It’s Time to Take Notice of Growing Single-Family Rental Sector

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Anthony D'Isidoro

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Jun 22, 2022, 7:19:17 AMJun 22
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It’s Time to Take Notice of Growing Single-Family Rental Sector (By Susan Gittelman, Special to Banker & Tradesman: June 13, 2022)

Trend Reduces Home Ownership Options


The need to expand Massachusetts’ stock of single-family homes is palpable. The shortage of homes has resulted in bidding wars for properties and a ratcheting up of prices. It is also the reason that young families are leaving our region to purchase a home somewhere else. 


That trend is going to accelerate unless new single-family housing stock is built. Changing demographics is one reason – new households, particularly Millennial-led households, are forming and creating new demand. But another factor has emerged, which is the presence of new well-capitalized buyers in the mix. 


These are corporate or institutional owners of single-family homes for rent. Investors have long owned multifamily real estate, such as apartments. But they have recently become active in the single-family market, especially after 2008, when the Great Recession kicked things into high gear. 


Amid widespread foreclosures after 2008, the U.S. government encouraged investors to purchase homes to prevent home prices from crashing further as a housing bubble burst With low interest rates and the increasing efficiency of managing dispersed-property portfolios conferred by a digitized world, institutional purchases of single-family homes on a national scale shot up from 5.8 percent in 2000 to a high of almost 16 percent in 2014. 


The National Association of Realtors, a group of 1.5 million real estate industry members, just completed a nationwide survey. As Banker & Tradesman has reported, the NAR study found that institutional buyers slipped back to 13.2 percent of the nation-wide residential sales market in 2021. While less of a factor in our local market (acquisitions by institutions from 2020 to 2021 increased only half a percent in Massachusetts, to 7 percent of residential sales), it is growing and it will have profound impacts. 


The NAR study noted that the houses institutions purchase have a median purchase price 26 percent below the median house price in the respective state overall. 


The Atlantic magazine reported that between 2011 and 2017 “some of the world’s largest private-equity groups and hedge funds, as well as other large investors, spent a combined $36 billion on more than 200,000 homes in ailing markets across the country.” 


The impact on the housing market is just being understood. Thus far the data suggest that the presence of these new actors in the market is not impacting home prices. The NAR study, for example, found that these buyers’ offers are about the same as those of individual buyers for the same type of home.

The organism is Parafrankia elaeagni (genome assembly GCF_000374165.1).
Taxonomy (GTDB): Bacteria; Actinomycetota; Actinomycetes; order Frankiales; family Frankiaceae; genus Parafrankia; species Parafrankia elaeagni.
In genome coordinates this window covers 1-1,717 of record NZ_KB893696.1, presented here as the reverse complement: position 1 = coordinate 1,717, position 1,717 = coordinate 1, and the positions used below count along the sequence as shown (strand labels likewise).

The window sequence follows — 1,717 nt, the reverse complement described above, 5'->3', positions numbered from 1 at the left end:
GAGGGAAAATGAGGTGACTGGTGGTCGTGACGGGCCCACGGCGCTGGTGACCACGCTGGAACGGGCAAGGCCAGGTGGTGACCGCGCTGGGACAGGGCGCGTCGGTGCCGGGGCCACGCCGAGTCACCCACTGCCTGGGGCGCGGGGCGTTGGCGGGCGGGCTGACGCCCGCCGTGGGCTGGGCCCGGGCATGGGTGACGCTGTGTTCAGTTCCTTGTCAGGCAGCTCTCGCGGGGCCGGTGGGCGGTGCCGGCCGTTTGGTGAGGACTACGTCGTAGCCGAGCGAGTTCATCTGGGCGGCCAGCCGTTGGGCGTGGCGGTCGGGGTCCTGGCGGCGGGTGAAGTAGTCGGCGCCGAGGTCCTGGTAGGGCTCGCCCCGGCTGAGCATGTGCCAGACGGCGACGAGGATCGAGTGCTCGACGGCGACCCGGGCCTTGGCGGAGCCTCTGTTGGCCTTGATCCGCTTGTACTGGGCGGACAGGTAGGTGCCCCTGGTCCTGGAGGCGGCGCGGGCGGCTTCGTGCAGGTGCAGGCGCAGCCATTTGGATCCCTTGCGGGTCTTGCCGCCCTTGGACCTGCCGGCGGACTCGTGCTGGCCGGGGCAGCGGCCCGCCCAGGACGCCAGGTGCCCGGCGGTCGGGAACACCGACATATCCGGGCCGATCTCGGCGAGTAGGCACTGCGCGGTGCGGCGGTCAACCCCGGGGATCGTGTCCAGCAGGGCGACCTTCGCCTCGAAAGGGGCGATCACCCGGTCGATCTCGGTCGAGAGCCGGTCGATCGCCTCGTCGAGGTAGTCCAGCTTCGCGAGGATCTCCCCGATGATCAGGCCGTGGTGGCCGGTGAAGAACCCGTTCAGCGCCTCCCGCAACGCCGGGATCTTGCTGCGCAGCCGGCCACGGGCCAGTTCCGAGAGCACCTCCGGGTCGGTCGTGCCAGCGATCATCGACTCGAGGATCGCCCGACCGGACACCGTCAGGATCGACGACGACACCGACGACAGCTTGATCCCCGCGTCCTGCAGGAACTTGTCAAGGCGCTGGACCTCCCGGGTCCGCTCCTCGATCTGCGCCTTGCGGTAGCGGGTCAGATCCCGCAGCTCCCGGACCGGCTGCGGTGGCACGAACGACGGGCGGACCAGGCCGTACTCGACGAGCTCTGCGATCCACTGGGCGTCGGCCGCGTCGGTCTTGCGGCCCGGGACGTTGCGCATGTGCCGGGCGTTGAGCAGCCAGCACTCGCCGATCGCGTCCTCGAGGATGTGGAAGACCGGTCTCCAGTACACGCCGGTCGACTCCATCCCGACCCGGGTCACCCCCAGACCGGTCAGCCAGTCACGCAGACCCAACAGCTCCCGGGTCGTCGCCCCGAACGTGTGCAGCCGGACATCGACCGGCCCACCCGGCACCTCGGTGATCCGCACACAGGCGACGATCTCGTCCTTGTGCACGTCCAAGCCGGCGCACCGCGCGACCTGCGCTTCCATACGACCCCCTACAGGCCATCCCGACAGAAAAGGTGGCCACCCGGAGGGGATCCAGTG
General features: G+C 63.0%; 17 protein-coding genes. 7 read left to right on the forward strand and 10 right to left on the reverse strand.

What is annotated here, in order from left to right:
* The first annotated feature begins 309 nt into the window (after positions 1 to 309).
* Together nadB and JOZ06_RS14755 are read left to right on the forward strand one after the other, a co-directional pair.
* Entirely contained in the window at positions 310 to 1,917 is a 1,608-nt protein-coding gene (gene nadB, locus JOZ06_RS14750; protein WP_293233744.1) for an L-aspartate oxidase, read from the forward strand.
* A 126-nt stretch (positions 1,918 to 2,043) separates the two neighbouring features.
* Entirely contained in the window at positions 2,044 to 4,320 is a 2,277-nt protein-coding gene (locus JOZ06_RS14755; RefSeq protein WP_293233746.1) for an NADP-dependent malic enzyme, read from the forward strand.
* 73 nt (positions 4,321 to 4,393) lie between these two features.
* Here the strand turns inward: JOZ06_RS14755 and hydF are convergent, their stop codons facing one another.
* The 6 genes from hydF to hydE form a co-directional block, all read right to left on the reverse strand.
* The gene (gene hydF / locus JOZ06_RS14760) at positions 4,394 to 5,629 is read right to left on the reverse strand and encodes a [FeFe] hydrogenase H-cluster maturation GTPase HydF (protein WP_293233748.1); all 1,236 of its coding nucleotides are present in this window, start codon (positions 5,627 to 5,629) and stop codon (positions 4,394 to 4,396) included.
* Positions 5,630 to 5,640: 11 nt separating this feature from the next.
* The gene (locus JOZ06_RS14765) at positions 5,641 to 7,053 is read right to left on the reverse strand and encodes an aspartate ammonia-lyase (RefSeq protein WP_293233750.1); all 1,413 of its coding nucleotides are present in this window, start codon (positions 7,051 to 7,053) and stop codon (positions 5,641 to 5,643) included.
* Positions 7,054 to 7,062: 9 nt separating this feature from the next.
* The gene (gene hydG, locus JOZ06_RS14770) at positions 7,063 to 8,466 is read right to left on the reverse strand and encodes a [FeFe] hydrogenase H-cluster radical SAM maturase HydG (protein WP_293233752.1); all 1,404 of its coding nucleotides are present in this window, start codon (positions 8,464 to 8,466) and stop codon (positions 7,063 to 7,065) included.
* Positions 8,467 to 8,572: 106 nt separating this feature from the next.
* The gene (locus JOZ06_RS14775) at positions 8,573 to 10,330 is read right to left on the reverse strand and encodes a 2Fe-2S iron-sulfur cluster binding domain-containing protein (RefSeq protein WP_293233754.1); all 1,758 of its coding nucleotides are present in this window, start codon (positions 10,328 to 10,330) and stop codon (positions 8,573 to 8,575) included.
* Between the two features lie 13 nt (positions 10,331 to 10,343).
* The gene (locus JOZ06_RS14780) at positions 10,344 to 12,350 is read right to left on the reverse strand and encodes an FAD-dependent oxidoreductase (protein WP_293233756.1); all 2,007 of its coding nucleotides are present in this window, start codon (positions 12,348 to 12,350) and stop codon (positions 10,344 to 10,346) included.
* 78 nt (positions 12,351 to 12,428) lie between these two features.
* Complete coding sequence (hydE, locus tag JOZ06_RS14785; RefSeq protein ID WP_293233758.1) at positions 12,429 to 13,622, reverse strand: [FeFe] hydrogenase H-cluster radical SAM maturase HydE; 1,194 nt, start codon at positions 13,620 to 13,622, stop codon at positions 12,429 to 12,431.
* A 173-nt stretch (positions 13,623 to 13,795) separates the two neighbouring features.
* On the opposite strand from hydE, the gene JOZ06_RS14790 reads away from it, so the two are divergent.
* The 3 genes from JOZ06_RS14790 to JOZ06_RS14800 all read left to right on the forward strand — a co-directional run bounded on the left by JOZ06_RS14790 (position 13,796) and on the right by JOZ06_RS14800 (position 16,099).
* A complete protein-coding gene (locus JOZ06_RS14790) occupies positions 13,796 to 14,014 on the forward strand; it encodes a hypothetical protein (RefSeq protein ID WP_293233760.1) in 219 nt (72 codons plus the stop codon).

There are certainly bad actors, as was highlighted in a recent WGBH article about the challenges in places like Springfield, where it concluded that “shell companies tend to be worse landlords than individual owners.” 


But more homes bought up for rental purposes means fewer homes will be on the market for families looking realize the American dream of owning and the experience of building wealth through building equity in these homes. Massachusetts’ unhealthily tight housing market means each institutional buyer’s purchase has an outsized impact. The obstacles to home ownership for young families have become too great, even before having to complete with a large company to buy their first home.


University of Toronto housing market guru Richard Florida has noted that between 2007 and 2014, “[m]ore than $220 billion in housing wealth has been transferred from Americans who once owned, or would have owned, homes to large corporations.” He cited a study the University of California at Los Angeles did for the National Bureau of Economic Research. 


Investors Buy in Minority Neighborhoods 


These are the locations where, as a society, we are trying to expand ownership opportunities to minority and first-generation households, who have historically been denied equal access to build intergenerational wealth through home ownership. 


This challenge is getting noticed in the commonwealth. As Rep. John Roger, vice chair of the state legislature’s Joint Committee on Housing, notes, “The committee is earnestly aware of the growing trend of corporate ownership of single-family homes in Massachusetts. The membership is keeping an open mind on the matter and is keenly attentive to those who wish to share their experiences with this type of ownership, whether they be bad, good or indifferent.” 


It is an accelerating trend with broad implications for our economy, our communities, and for all of us. Currently over a third of all rental housing in the U.S. is single family rental. The growth of institutionalized ownership will have broad implications for future renters and homebuyers. It is time for all of us to take notice. 


Susan Gittelman is the executive director of B’nai B’rith Housing, a nonprofit affordable housing developer currently working in Boston, MetroWest and the North Shore. 

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